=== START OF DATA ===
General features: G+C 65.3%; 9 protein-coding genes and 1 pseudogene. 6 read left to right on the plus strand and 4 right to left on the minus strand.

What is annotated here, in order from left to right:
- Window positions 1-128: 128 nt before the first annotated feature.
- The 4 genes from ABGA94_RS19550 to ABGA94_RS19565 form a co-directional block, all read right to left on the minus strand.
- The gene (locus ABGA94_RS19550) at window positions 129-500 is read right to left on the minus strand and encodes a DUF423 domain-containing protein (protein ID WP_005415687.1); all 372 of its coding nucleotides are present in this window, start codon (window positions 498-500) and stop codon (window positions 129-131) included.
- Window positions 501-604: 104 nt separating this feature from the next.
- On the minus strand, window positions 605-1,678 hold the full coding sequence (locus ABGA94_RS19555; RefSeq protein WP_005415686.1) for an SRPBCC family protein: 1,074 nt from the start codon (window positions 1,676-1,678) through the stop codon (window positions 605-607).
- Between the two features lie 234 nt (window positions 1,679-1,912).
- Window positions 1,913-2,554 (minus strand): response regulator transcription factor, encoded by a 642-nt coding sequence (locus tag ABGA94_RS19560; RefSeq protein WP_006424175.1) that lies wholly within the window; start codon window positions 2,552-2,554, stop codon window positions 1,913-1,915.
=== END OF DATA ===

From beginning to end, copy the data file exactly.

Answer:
General features: G+C 65.3%; 9 protein-coding genes and 1 pseudogene. 6 read left to right on the plus strand and 4 right to left on the minus strand.

What is annotated here, in order from left to right:
- Window positions 1-128: 128 nt before the first annotated feature.
- The 4 genes from ABGA94_RS19550 to ABGA94_RS19565 form a co-directional block, all read right to left on the minus strand.
- The gene (locus ABGA94_RS19550) at window positions 129-500 is read right to left on the minus strand and encodes a DUF423 domain-containing protein (protein ID WP_005415687.1); all 372 of its coding nucleotides are present in this window, start codon (window positions 498-500) and stop codon (window positions 129-131) included.
- Window positions 501-604: 104 nt separating this feature from the next.
- On the minus strand, window positions 605-1,678 hold the full coding sequence (locus ABGA94_RS19555; RefSeq protein WP_005415686.1) for an SRPBCC family protein: 1,074 nt from the start codon (window positions 1,676-1,678) through the stop codon (window positions 605-607).
- Between the two features lie 234 nt (window positions 1,679-1,912).
- Window positions 1,913-2,554 (minus strand): response regulator transcription factor, encoded by a 642-nt coding sequence (locus tag ABGA94_RS19560; RefSeq protein WP_006424175.1) that lies wholly within the window; start codon window positions 2,552-2,554, stop codon window positions 1,913-1,915.